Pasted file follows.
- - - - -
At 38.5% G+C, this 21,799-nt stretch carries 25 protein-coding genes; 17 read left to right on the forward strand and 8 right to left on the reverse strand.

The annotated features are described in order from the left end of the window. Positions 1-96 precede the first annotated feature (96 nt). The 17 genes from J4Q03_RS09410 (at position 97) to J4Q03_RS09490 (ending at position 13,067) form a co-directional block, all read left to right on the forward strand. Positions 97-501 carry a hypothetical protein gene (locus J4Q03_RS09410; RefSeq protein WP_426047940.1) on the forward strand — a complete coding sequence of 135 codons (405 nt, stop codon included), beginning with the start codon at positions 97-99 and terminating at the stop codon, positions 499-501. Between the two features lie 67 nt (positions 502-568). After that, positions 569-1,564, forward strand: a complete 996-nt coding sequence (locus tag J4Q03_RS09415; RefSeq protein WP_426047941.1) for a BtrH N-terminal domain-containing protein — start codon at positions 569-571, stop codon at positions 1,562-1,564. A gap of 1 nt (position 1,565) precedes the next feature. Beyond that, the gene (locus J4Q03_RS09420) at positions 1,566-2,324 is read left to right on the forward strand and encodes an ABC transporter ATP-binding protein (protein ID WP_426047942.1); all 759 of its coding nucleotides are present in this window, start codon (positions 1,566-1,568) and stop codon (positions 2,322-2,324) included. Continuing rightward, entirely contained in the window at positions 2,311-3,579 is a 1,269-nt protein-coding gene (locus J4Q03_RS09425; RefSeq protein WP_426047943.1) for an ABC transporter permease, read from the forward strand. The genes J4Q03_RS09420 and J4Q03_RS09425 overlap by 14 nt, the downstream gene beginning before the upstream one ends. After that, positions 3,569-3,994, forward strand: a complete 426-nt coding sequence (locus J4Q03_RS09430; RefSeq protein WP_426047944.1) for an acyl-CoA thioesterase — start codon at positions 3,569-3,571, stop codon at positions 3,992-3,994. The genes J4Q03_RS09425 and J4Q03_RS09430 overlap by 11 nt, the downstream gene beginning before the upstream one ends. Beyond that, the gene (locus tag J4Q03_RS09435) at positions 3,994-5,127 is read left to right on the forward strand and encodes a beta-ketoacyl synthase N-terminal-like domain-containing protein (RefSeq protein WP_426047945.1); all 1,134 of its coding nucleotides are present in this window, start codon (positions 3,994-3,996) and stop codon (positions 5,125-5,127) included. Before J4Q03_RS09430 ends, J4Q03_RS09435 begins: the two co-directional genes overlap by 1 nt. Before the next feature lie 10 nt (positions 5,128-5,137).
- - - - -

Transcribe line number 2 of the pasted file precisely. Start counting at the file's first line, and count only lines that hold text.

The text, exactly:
The annotated features are described in order from the left end of the window. Positions 1-96 precede the first annotated feature (96 nt). The 17 genes from J4Q03_RS09410 (at position 97) to J4Q03_RS09490 (ending at position 13,067) form a co-directional block, all read left to right on the forward strand. Positions 97-501 carry a hypothetical protein gene (locus J4Q03_RS09410; RefSeq protein WP_426047940.1) on the forward strand — a complete coding sequence of 135 codons (405 nt, stop codon included), beginning with the start codon at positions 97-99 and terminating at the stop codon, positions 499-501. Between the two features lie 67 nt (positions 502-568). After that, positions 569-1,564, forward strand: a complete 996-nt coding sequence (locus tag J4Q03_RS09415; RefSeq protein WP_426047941.1) for a BtrH N-terminal domain-containing protein — start codon at positions 569-571, stop codon at positions 1,562-1,564. A gap of 1 nt (position 1,565) precedes the next feature. Beyond that, the gene (locus J4Q03_RS09420) at positions 1,566-2,324 is read left to right on the forward strand and encodes an ABC transporter ATP-binding protein (protein ID WP_426047942.1); all 759 of its coding nucleotides are present in this window, start codon (positions 1,566-1,568) and stop codon (positions 2,322-2,324) included. Continuing rightward, entirely contained in the window at positions 2,311-3,579 is a 1,269-nt protein-coding gene (locus J4Q03_RS09425; RefSeq protein WP_426047943.1) for an ABC transporter permease, read from the forward strand. The genes J4Q03_RS09420 and J4Q03_RS09425 overlap by 14 nt, the downstream gene beginning before the upstream one ends. After that, positions 3,569-3,994, forward strand: a complete 426-nt coding sequence (locus J4Q03_RS09430; RefSeq protein WP_426047944.1) for an acyl-CoA thioesterase — start codon at positions 3,569-3,571, stop codon at positions 3,992-3,994. The genes J4Q03_RS09425 and J4Q03_RS09430 overlap by 11 nt, the downstream gene beginning before the upstream one ends. Beyond that, the gene (locus tag J4Q03_RS09435) at positions 3,994-5,127 is read left to right on the forward strand and encodes a beta-ketoacyl synthase N-terminal-like domain-containing protein (RefSeq protein WP_426047945.1); all 1,134 of its coding nucleotides are present in this window, start codon (positions 3,994-3,996) and stop codon (positions 5,125-5,127) included. Before J4Q03_RS09430 ends, J4Q03_RS09435 begins: the two co-directional genes overlap by 1 nt. Before the next feature lie 10 nt (positions 5,128-5,137).